What Is the Difference Between Guardianship & Conservatorship?
Original post by Hannah Wickford of Demand Media
When an individual is unable to make decisions on their own behalf, family members or friends may request that a court appoint a guardian and a conservator, which are two very different roles. The courts generally only appoint these roles in the cases of a minor child, or an elderly person suffering from Alzheimer's or dementia, or if someone suffers from a mental disability. You should not make the decision to have these roles appointed lightly, as once the courts become involved, the individual loses many basic rights.
Each state has its own definition and use of the terms guardian and conservator. Oregon, for example, recognizes both guardians and conservators, and treats them as separate entities. Washington state uses the terms guardian of the person and guardian of the estate, while Connecticut and California use conservator of the person and conservator of the estate. Most states also utilize the term guardian ad litem, a role very different from that of a guardian or conservator.
A guardian, guardian of the person or conservator of the person all refer to someone appointed by a court to make decisions about an individual's personal care. Guardians make decisions regarding medical or other professional treatment, living situation and personal needs. In general, guardians can also place restrictions on the individual for their safety and well being, such as barring someone suffering from dementia or vision impairment from driving. However, they cannot make decisions regarding basic rights such as voting or marrying. Depending on the reason for appointing someone as a guardian, a court may order a full guardianship or may only allow a partial guardianship, where the guardian may make decisions regarding specific needs.
A conservator, guardian of the estate or conservator of the estate is also a court-appointed role, and the appointee may make financial decisions, but may not get involved in the person's health and welfare. The typical conservator will take over the protected person's financial affairs and will pay support, maintenance and other bills, collect debts owed to the individual, make investments as needed, and make decisions about the person's real estate holdings. Conservators are responsible for managing the person's entire financial estate, including denying or approving any contracts, unless the court has ordered a limited conservatorship focused on one specific aspect or portion of the estate. Although the courts usually prefer to appoint family members to this role, it may also appoint a professional conservator who is familiar with the accounting regulations and annual court filings.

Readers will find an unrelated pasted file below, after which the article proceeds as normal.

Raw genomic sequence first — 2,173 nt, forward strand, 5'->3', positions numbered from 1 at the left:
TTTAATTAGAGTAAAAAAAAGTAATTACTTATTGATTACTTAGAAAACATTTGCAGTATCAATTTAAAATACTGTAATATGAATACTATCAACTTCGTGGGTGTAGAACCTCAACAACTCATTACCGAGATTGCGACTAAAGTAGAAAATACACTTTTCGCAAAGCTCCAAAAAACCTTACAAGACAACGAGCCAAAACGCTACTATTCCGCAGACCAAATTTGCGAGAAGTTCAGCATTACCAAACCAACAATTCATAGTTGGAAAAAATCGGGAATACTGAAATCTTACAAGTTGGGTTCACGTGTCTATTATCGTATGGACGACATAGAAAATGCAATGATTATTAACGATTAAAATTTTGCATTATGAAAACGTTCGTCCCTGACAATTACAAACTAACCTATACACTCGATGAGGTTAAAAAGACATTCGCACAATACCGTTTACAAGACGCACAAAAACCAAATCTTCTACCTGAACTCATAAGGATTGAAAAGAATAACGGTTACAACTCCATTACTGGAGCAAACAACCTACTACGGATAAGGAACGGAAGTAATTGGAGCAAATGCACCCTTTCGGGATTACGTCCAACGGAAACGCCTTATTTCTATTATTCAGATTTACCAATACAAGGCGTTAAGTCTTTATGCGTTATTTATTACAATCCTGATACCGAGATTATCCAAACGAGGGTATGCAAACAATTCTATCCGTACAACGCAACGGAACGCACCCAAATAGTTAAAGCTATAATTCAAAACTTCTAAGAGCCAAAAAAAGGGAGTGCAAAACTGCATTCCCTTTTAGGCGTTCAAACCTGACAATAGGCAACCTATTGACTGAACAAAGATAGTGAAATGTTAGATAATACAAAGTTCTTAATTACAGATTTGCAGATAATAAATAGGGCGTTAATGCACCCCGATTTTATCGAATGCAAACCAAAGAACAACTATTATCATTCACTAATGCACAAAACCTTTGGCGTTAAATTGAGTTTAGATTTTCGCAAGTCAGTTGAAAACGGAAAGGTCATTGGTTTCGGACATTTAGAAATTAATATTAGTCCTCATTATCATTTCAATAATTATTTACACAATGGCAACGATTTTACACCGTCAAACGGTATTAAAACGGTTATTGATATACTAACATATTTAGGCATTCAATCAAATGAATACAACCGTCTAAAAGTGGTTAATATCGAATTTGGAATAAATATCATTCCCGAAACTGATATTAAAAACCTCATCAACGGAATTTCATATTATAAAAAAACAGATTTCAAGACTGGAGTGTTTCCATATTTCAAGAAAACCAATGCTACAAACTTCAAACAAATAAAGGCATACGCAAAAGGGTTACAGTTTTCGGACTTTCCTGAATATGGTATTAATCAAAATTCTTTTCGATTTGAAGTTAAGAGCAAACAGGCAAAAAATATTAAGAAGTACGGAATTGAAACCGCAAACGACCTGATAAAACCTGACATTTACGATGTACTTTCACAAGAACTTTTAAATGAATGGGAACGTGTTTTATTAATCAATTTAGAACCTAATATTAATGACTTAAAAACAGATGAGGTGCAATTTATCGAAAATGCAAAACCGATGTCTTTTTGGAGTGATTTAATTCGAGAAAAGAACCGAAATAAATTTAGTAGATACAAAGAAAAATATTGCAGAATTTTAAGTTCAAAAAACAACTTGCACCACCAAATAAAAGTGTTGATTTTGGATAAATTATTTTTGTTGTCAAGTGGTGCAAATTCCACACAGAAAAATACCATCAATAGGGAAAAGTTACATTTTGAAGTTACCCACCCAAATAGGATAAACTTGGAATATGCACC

Guardian Ad Litem
A guardian ad litem is a very limited guardianship role with a narrow focus. It usually comes into play only for minors, or those with a mental handicap. And it only gives the appointee the power to make decisions and lend advice through specific legal proceedings, such as custody or abuse cases.
- Caring.com: What is the Difference Between a Guardianship and a Conservatorship?
- LawHelp.org: Guardianships and Conservatorships
- Law Offices of Nay and Friedenberg; Guardianships/Conservatorships; March 2010
- LawHelp.org: What Is a Guardian Ad Litem?; Fall 2010
- WL Brown Law Office: How Guardianship And Conservatorship Protect Vulnerable Adults When They Cannot Protect Themselves
- State of Wisconsin: When Is a Guardian Needed?
About the Author
After attending Fairfield University, Hannah Wickford spent more than 15 years in market research and marketing in the consumer packaged goods industry. In 2003 she decided to shift careers and now maintains three successful food-related blogs and writes online articles, website copy and newsletters for multiple clients.
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